Sarah Paulson might actually have a chance this year; and I wouldn’t mind one bit, particularly because she should have already received a couple Emmys from previous years (wonderful in Game Change). Despite her impressive double trouble hat check, it’s the less flashy performances in this category that really impressed. I’m especially happy Zoe Kazan got a nomination for her subtle, yet mousy performance. Angela Bassett was literally just OK, while I thought Kathy Bates (who is usually deserving of Emmy love) was legitimately bad this time around. I didn’t get her accent.
Worthy Snubbed Performances
Frances Conroy (American Horror Story), Claire Foy (Wolf Hall), Caitlin Gerard (American Crime), Naomi Grossman (American Horror Story), Taylor Louderman (Peter Pan Live!), Kelli O’Hara (Peter Pan Live!), Lili Taylor (American Crime), Christine Woods (Hello Ladies: The Movie)
- American Crime (“Episode One”)
- Hello Ladies: The Movie
- Olive Kitteridge
- Wolf Hall
- The Honorable Woman
It’s not exactly fair, but I’m more impressed with original scripts than adapted scripts. Although John Ridley was technically only nominated for the first episode, he created the whole series and probably oversaw the other episodes that weren’t credited to him. American Crime is a wonderfully, complex and complicated miniseries. Despite its low ratings, it’s much stronger than the Shondaland shows that aired around it. I’m glad American Crime received all the nominations it did, and this is a category it needs to win.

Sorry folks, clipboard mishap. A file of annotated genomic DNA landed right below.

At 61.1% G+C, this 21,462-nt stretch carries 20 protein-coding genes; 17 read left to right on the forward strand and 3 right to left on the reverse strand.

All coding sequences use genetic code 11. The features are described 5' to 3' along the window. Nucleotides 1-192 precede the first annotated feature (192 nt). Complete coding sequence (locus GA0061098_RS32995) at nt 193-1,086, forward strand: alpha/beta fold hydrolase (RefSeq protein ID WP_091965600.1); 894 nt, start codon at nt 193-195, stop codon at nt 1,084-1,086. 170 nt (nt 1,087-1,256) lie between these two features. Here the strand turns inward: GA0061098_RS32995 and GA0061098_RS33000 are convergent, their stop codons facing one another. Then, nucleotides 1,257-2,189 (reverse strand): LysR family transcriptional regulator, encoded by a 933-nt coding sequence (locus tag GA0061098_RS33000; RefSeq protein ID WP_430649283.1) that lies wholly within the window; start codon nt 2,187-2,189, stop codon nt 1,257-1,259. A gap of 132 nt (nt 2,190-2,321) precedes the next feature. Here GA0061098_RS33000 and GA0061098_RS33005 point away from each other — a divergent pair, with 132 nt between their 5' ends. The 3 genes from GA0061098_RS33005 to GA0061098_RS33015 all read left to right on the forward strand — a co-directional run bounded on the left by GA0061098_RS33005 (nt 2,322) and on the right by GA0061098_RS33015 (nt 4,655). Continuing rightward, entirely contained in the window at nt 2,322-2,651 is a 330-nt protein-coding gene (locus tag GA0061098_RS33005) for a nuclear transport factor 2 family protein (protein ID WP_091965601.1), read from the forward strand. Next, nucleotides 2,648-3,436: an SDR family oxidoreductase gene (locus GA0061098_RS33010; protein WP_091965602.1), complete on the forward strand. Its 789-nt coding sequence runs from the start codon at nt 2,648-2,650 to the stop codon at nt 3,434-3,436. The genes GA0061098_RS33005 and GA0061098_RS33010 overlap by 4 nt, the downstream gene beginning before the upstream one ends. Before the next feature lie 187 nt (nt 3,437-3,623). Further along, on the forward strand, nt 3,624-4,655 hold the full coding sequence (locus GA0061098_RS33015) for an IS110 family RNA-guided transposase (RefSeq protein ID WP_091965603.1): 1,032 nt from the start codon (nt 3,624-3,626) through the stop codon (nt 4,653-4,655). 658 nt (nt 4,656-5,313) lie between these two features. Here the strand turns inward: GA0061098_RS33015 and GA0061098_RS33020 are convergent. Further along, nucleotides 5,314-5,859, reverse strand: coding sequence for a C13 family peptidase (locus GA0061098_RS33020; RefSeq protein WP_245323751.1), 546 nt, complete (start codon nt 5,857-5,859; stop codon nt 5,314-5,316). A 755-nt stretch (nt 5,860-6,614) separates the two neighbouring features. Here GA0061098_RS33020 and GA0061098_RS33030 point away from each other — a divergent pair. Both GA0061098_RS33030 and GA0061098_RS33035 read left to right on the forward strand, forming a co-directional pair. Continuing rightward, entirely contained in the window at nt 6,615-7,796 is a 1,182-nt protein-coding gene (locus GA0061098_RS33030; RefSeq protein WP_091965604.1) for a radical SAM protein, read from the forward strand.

- Lisa Cholodenko (Olive Kitteridge)
- Dee Rees (Bessie)
- Ryan Murphy (American Horror Story “Monsters Among Us”)
- Peter Kominsky (Wolf Hall)
- Hugo Blick (The Honorable Woman)
- Tom Shankland (The Missing)
- Uli Edel (Houdini)
This is really between Bessie and Olive Kitteridge. Ultimately, I’d give it to Cholodenko, who had the fortune of having more time to really let the story breathe. There were some really beautiful shots in that miniseries. Ryan Murphy was essentially nominated for the first episode of “Freak Show.” Ryan Murphy, like always, did a great job establishing the world, but there were stronger episodes later in the season (like “Orphans,” which was submitted). Uli Edel’s nomination is pretty much unnecessary. Houdini is essentially a two and a half hour trailer.